HEADLINES

Entertainment Critic Jim Ruocco Reviews Boris Godunov (Mussorgsky) Live in HD at The Ridgefield Playhouse

Editor's note: Here, international/national/regional entertainment critic Jim Ruocco reviews Boris Mussorgsky's Boris Godunov live in HD at The Ridgefield Playhouse


 "La Boheme." "La Traviata." "Madama Butterfly." "Antony and Cleopatra." "Carmen." "Le Nozze di Figaro." "Don Giovanni." "Cendrillon." "Rigoletto." "Tosca." "Werther." "Manon." "Norma." "Lucia di Lammermour." "Faust." "Agrippina." "La Fille du Regiment." 

LIVE in New York or broadcast in theaters via the MET's LIVE IN HD series, these productions - and others - fulfill the stalwart, emotional depth and spectacle that is the MET with thrilling, full-bodied vocals, staging, direction, performance and defining orchestral expression.

At the Ridgefield Playhouse, an intimate, inviting venue of class, warmth and vintage ambiance, Mussorgsky's Russian-language opera "Boris Godunov" - a tale of guilt, deceit, historical position, rejection, responsibility and rejection - was broadcast LIVE on the theater's big movie screen with a vivid thrust and excitement that gave the October 9th presentation dimension, sweep, continuity and operatic elan.

Original.
Political.
Fascinating.
Effective.
Moving.
Aggressive.

Rejuvenated with distinctive timbre and narrative illumination, the opera itself unfolds with a lucid mindset that amplifies the justice of the drama, the depth and vocal emission of Mussorgsky's music and the well-organized, scene-by-scene development and plotting of the actual story.

Taking its cue from the real-life events of Boris Godunov, the Tzar of Russia during the late 16th century, Mussorgsky's opera charts the title character's rise to the throne, his decade-reign over Russia, his tortured past, his recurring memories of the child he murdered and lastly, a fatal heart attack that provides a tragic ending to the story. As with most operas, it helps if you know the story in advance (both the Ridgefield Playhouse and the MET provide playbills with detailed synopses) or actually researches its origins via the internet, your mobile phone or an afternoon trip to the library. If that's not your thing, paying close attention to the actual performance is mandatory. Otherwise, you'll find yourself completely lost wondering who is who, what is going on or what purpose the actual vocals serve the characters themselves and advancement of the intricate libretto.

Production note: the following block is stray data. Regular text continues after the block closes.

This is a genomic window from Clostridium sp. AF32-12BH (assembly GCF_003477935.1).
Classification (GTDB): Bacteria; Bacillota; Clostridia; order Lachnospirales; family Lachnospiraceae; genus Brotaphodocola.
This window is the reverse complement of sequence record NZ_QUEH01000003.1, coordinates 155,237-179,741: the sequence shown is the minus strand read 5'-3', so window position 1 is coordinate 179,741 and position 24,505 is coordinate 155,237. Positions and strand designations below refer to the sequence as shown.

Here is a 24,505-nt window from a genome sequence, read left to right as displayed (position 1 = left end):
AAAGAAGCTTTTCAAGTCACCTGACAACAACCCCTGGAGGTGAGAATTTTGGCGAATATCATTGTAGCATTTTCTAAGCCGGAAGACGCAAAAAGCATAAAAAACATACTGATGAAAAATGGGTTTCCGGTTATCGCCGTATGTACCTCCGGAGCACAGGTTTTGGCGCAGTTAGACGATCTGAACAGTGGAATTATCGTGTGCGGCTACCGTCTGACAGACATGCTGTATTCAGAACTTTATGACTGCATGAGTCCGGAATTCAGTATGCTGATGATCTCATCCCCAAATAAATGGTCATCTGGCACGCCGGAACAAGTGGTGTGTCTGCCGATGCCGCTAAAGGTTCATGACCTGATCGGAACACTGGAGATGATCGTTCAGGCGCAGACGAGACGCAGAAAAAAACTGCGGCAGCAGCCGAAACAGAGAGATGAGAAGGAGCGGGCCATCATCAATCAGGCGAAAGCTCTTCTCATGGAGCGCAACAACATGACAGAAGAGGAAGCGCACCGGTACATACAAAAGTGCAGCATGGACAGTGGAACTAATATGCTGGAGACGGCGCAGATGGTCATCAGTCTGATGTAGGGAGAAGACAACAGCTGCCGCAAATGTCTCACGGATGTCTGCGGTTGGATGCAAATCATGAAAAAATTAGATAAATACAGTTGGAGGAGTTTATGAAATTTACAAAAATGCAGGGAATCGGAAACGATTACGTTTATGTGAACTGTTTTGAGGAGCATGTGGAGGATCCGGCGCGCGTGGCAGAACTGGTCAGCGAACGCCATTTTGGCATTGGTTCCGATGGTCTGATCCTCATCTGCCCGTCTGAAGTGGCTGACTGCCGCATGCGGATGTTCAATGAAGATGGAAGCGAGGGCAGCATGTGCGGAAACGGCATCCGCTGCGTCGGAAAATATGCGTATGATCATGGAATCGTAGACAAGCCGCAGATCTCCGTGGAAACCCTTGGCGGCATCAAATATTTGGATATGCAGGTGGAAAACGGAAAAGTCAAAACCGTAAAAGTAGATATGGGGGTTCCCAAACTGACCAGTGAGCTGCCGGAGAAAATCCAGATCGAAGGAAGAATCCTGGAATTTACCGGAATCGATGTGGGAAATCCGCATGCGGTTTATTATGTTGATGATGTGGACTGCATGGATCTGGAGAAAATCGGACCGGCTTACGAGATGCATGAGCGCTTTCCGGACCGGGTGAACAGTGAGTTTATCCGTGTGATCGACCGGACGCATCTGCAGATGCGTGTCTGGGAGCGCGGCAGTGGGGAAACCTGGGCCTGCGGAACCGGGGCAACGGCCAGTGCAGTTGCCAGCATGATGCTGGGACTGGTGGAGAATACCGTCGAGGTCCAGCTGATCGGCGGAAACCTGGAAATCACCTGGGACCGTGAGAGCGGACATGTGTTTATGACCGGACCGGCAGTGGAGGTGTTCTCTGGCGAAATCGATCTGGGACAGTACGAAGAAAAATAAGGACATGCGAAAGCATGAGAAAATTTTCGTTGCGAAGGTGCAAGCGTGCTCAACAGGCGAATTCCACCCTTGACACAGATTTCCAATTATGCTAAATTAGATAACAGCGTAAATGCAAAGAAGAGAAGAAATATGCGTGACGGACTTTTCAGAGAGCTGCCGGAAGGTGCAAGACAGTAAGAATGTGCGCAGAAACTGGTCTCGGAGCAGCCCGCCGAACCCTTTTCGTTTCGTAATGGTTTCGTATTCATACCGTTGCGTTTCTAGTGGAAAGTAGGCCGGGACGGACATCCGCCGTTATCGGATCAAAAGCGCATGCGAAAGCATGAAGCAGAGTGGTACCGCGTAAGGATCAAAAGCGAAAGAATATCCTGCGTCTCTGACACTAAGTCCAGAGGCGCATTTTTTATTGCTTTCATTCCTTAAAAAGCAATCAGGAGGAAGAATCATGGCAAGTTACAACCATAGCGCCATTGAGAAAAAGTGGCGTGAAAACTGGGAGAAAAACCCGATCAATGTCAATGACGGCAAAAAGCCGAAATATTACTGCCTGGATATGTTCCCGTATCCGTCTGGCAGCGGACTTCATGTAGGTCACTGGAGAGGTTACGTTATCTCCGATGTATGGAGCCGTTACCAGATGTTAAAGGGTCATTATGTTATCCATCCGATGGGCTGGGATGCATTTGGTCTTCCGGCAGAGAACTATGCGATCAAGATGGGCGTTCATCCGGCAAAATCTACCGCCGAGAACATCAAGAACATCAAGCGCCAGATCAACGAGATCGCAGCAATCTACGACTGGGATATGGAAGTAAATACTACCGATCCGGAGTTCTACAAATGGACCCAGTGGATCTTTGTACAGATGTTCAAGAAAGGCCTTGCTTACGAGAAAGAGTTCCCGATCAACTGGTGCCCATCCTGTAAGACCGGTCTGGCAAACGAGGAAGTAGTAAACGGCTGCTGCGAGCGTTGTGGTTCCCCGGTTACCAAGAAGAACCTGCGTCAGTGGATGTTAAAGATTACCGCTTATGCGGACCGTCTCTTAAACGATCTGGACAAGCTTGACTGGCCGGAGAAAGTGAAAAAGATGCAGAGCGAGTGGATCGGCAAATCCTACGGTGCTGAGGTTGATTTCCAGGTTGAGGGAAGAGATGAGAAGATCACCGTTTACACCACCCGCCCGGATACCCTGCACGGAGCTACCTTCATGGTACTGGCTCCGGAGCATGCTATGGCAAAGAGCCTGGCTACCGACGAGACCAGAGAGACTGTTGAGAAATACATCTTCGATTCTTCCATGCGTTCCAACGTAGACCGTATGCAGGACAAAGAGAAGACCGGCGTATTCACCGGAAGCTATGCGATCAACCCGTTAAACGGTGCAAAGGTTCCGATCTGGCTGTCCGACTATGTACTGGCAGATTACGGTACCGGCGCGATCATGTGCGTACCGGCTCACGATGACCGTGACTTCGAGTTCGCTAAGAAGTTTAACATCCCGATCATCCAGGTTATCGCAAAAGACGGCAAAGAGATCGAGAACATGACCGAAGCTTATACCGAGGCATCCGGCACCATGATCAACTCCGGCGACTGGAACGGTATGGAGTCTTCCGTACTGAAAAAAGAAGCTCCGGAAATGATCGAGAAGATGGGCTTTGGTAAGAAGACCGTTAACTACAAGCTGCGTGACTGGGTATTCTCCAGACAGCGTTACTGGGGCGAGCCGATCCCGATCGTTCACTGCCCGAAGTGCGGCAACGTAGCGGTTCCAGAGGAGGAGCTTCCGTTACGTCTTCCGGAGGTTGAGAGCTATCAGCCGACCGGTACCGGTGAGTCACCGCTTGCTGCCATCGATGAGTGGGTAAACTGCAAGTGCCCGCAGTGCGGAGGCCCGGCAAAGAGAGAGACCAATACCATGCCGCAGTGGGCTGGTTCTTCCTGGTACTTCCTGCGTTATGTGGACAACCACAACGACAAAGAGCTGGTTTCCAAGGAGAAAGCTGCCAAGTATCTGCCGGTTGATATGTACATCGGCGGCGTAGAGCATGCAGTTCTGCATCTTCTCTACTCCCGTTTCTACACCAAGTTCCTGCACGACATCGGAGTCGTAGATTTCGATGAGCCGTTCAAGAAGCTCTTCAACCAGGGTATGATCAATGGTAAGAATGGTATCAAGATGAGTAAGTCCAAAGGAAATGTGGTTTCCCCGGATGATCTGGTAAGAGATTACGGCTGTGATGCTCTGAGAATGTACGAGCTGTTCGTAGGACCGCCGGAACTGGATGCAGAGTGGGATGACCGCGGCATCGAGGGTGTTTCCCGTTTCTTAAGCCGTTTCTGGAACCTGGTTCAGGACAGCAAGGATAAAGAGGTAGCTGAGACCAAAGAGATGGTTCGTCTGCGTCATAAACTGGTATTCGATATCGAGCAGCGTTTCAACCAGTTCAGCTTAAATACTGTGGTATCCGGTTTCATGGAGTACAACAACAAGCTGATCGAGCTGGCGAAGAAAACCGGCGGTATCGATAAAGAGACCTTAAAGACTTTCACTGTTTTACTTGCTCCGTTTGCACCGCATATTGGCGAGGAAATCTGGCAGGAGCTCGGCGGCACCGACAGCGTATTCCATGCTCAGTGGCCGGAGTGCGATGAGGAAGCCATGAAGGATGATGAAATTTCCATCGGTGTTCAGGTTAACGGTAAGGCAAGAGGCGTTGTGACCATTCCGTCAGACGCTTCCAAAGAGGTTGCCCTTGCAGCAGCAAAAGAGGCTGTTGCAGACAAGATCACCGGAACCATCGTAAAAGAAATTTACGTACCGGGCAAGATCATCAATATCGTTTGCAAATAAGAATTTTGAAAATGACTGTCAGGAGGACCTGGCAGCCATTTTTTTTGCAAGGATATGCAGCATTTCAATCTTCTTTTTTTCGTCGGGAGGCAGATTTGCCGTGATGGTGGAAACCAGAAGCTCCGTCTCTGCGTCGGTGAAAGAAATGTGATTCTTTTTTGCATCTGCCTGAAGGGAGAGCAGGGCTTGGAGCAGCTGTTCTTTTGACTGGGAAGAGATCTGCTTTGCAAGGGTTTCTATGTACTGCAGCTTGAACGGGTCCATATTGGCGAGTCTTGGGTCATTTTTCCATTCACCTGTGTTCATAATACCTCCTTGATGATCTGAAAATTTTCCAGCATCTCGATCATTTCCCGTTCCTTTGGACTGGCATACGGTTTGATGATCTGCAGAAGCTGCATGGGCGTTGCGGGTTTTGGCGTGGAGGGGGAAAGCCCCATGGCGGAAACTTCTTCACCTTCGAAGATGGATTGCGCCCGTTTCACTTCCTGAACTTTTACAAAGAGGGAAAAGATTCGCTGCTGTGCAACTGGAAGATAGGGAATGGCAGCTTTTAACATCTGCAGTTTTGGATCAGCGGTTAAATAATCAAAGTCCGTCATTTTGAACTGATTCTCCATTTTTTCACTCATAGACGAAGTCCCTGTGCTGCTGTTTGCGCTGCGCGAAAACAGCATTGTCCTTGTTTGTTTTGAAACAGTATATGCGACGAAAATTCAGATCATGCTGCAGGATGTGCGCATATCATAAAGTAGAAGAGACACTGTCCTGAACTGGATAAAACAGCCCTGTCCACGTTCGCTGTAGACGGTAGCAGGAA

Stephen Wadsworth, best known for his staging of Wagner's "Ring" cycle, Moliere's "Don Juan," Handel's "Rodelinda" and the Broadway and West End productions of Terrence McNally's "Master Class," directs this 1869 edition of "Boris Godunov" with an acquired briskness, strength and pathos that allows the material to breathe, resonate and magnify its required purpose. Previously, he staged the MET's lofty 2010 edition of Mussorgsky's classic opera, which took its cue from the 1872 revised version of a piece that chilled and expanded the already proven and faultless plot, its moral conscience and Tsarist hauteur.

A master craftsman in his own right - eleven years later - Wadsworth spins yet another passionate telling that is persuasive in both execution and certainty. Conveyed with absolute seriousness, he balances time, atmosphere, characterization, interplay and operatic storytelling cogently. He leads the cast - principals, supporting players, ensemble - through the Tzar's cemented machinations always knowing when to pause, excite, sentimentalize, enrage or surprise.  In turn, "Boris Godunov" never falters or skips a beat. Given its intermission-less two hours and twenty minutes running time, it is fast and fluid with plenty of story to tell as it moves forward to its justifiable conclusion.